A series of workshops are being held across Western Massachusetts to educate the public, as well as municipal leaders and planners, on the importance of improving stream crossings for fish and wildlife, and for promoting public safety.
After large storm events including Hurricane Irene in 2011 took a major toll on New England’s infrastructure, with widespread flooding throughout the Northeast, environmental advocates, engineers, and officials with state government are now educating the public on how communities can safely upgrade their stream crossings and culverts to both protect the environment and the public from harm. And environmentalists are arguing that the effects of climate change will continue to bring serious storms to the area, increasing the need for cities to modernize flood control infrastructure.
Alison Bowden, Freshwater Director of the Nature Conservancy in Massachusett. She says, “if we had culverts that were constructed that could be more resilient to flooding, we would save a lot of money by building more cost-effective structures, and we would also improve the environment by allowing for more passage of fish and wildlife under roads.”
And that would mean constructing stream crossings that have as little as an impact on wildlife as possible. So instead of a crossing funneling a stream into a culvert or pipe, it would actually mimic the natural processes of the river.
“We’re allowing for the natural movement of sediment,” says Bowden. “Rivers actually move a lot of material, including in a big flood you’ll see whole trees move down the river.”
The experts at each of the day-long workshops will teach consultants, planners, highway personnel, and others how permit, design, and install improved stream crossings in compliance with state-issued standards.
Dave Nyman, a senior engineer at Marlborough-based Comprehensive Environmental Inc. said, “those standards are being incorporated into regulations so part of our goal in the workshops is to help people understand how the regulations apply these standards."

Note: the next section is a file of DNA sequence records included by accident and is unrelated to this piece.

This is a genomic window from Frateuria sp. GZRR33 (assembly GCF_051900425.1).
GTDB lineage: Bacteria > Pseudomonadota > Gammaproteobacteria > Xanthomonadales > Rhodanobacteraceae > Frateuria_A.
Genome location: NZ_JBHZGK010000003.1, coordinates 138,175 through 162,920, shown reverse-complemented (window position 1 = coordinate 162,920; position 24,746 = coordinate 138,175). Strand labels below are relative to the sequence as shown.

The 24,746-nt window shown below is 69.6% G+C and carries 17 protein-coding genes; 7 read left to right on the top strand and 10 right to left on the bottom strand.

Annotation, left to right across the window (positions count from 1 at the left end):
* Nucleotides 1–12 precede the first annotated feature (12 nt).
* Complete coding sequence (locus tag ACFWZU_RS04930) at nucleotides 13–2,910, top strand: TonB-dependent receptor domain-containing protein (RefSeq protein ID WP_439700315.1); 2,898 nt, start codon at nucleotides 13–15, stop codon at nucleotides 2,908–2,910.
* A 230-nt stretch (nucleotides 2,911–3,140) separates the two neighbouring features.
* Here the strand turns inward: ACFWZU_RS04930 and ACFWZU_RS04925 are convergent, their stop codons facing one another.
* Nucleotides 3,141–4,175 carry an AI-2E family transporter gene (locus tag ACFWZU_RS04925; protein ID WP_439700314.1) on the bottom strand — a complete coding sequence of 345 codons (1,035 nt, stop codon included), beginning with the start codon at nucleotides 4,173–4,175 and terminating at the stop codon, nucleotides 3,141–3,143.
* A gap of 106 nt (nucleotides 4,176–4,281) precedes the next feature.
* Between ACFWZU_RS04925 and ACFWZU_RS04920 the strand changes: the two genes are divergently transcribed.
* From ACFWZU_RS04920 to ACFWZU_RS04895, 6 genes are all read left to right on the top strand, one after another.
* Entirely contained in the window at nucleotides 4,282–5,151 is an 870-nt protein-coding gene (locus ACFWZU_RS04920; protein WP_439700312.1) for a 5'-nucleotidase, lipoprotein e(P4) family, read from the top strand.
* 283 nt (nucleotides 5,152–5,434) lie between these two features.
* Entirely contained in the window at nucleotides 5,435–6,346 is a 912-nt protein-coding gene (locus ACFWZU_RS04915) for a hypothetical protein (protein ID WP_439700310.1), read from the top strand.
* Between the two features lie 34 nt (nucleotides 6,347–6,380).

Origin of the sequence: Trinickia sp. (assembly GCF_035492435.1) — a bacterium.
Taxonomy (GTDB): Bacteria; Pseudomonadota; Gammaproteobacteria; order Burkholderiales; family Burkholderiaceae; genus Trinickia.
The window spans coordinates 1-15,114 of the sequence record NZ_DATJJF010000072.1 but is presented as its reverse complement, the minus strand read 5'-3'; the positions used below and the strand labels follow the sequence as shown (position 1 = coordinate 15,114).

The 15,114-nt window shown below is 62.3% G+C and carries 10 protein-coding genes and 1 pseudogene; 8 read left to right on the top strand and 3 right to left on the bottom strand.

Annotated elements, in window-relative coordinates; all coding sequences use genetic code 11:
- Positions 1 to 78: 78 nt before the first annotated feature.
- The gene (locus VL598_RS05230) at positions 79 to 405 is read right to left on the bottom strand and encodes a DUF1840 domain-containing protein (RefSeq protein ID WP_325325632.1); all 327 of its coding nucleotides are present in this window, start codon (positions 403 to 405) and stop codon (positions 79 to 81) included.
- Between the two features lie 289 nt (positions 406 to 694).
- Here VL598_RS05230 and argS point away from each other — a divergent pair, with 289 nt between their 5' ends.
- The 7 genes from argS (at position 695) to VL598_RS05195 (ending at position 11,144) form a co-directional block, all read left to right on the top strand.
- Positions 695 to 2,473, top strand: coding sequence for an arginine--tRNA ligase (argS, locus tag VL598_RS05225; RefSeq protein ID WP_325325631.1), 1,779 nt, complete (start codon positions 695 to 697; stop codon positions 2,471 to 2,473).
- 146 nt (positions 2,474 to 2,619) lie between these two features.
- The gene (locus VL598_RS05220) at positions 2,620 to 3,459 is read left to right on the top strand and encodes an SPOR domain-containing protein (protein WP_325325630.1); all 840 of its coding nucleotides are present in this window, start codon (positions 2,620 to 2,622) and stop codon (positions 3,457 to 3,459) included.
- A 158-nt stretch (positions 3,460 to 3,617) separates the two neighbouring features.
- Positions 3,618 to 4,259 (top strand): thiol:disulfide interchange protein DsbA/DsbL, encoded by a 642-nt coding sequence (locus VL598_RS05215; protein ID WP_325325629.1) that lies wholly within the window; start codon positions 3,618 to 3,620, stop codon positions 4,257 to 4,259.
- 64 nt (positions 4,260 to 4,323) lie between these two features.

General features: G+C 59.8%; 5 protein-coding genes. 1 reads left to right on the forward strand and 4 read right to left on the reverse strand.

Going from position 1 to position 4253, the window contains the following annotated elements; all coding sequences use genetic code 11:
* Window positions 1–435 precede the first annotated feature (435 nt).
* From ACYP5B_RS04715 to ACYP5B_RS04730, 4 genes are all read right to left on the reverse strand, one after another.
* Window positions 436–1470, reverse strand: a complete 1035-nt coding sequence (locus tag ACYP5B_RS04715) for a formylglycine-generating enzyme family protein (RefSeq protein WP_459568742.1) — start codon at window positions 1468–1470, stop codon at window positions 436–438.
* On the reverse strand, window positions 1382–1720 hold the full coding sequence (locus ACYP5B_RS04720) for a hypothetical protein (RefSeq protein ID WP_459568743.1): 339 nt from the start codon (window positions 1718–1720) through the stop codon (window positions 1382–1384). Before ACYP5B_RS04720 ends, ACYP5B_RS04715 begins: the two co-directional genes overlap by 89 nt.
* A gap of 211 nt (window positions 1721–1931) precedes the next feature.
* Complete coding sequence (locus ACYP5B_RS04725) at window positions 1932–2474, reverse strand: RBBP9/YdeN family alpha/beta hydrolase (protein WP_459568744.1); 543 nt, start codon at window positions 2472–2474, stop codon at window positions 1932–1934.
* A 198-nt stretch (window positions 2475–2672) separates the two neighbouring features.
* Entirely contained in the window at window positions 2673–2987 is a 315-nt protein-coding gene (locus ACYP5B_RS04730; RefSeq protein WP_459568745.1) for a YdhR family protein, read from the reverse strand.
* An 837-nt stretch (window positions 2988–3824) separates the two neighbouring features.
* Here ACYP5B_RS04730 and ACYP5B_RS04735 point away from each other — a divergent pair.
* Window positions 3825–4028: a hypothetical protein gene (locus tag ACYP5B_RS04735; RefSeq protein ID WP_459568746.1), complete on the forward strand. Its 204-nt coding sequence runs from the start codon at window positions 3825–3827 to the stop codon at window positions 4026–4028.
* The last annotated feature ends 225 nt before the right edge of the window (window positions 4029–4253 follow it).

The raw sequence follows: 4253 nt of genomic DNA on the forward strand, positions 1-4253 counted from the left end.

However, upgrading existing flood control infrastructure can be costly for cities and towns. Amy Singler, of American Rivers, and the Nature Conservancy’s Connecticut River program explains…
“There are some studies that show that they could cost 20 to 40 percent more. There are other studies that show that depending on the crossing you could be looking at 250 percent more,” says Singler. “What we can say is that with these crossings is that we can expect them to last longer.”
Julia Blatt, Executive Director at the Massachusetts Rivers Alliance, said that often a municipality may replace a failed culvert or pipe with a system identical to what may have been destroyed in a flood event due to funding only designated to reach FEMA standards. She said the state is currently in discussions with the federal government to provide for more upgrades in compliance with state standards.
“The state is working very hard with FEMA to get them to change that policy and we’re hoping that will change,” said Blatt.
The organizers for the workshops say that reception of the events have been positive. A workshop scheduled to take place in Pittsfield Tuesday was postponed due to the threat of winter weather. The next workshop will be held in Greenfield next week at the John Olver Transit Center.
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